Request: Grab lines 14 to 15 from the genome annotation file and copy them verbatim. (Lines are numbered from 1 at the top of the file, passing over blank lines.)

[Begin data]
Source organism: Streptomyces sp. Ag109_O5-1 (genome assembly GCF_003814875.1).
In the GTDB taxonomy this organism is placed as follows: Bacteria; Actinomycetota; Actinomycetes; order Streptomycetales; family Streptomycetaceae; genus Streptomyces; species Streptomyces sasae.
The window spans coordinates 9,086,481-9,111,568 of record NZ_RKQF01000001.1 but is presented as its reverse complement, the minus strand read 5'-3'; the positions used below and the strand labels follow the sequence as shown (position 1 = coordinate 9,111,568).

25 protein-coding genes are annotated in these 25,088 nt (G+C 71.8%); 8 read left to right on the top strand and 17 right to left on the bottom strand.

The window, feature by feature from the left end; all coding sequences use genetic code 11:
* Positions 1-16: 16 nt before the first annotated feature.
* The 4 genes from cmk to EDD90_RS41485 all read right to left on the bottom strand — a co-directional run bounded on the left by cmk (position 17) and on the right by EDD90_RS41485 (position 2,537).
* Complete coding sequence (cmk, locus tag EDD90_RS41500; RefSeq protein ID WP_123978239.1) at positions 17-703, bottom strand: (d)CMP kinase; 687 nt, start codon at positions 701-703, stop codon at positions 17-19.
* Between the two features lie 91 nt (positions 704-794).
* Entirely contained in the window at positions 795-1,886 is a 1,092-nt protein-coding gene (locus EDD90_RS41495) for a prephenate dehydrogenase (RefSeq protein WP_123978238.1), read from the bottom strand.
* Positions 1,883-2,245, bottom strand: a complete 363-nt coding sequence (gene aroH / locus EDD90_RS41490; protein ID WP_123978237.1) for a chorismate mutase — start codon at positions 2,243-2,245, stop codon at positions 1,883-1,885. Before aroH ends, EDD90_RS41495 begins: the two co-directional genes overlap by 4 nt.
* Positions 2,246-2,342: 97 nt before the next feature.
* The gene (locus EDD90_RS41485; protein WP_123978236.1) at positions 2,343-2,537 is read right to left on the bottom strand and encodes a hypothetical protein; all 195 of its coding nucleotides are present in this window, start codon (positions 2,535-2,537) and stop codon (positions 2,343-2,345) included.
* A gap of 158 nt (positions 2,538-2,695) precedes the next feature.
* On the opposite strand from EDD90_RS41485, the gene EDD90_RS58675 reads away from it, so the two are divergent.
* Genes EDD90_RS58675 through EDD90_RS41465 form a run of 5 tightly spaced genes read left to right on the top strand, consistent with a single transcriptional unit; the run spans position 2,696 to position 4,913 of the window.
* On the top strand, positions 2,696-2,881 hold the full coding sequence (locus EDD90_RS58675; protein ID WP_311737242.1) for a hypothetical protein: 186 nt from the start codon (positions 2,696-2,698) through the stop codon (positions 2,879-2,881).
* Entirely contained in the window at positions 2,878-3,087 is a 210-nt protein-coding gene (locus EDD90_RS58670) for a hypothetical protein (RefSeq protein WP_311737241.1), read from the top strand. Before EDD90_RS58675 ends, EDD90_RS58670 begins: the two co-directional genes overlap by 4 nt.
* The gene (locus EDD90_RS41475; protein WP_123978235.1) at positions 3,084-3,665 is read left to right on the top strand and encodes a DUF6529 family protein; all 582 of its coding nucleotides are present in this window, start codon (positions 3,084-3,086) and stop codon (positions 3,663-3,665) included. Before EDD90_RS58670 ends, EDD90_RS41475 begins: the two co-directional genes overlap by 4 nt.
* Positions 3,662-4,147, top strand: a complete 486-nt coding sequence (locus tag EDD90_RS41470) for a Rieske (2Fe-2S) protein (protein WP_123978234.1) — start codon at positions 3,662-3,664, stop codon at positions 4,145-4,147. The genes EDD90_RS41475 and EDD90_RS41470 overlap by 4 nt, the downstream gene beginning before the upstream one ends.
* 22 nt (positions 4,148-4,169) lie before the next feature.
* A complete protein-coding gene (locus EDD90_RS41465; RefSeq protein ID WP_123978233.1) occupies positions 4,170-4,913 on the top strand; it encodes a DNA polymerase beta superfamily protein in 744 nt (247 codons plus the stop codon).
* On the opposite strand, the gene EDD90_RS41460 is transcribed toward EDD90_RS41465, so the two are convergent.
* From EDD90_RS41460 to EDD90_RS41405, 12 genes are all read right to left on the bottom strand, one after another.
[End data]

* A gap of 158 nt (positions 2,538-2,695) precedes the next feature.
* On the opposite strand from EDD90_RS41485, the gene EDD90_RS58675 reads away from it, so the two are divergent.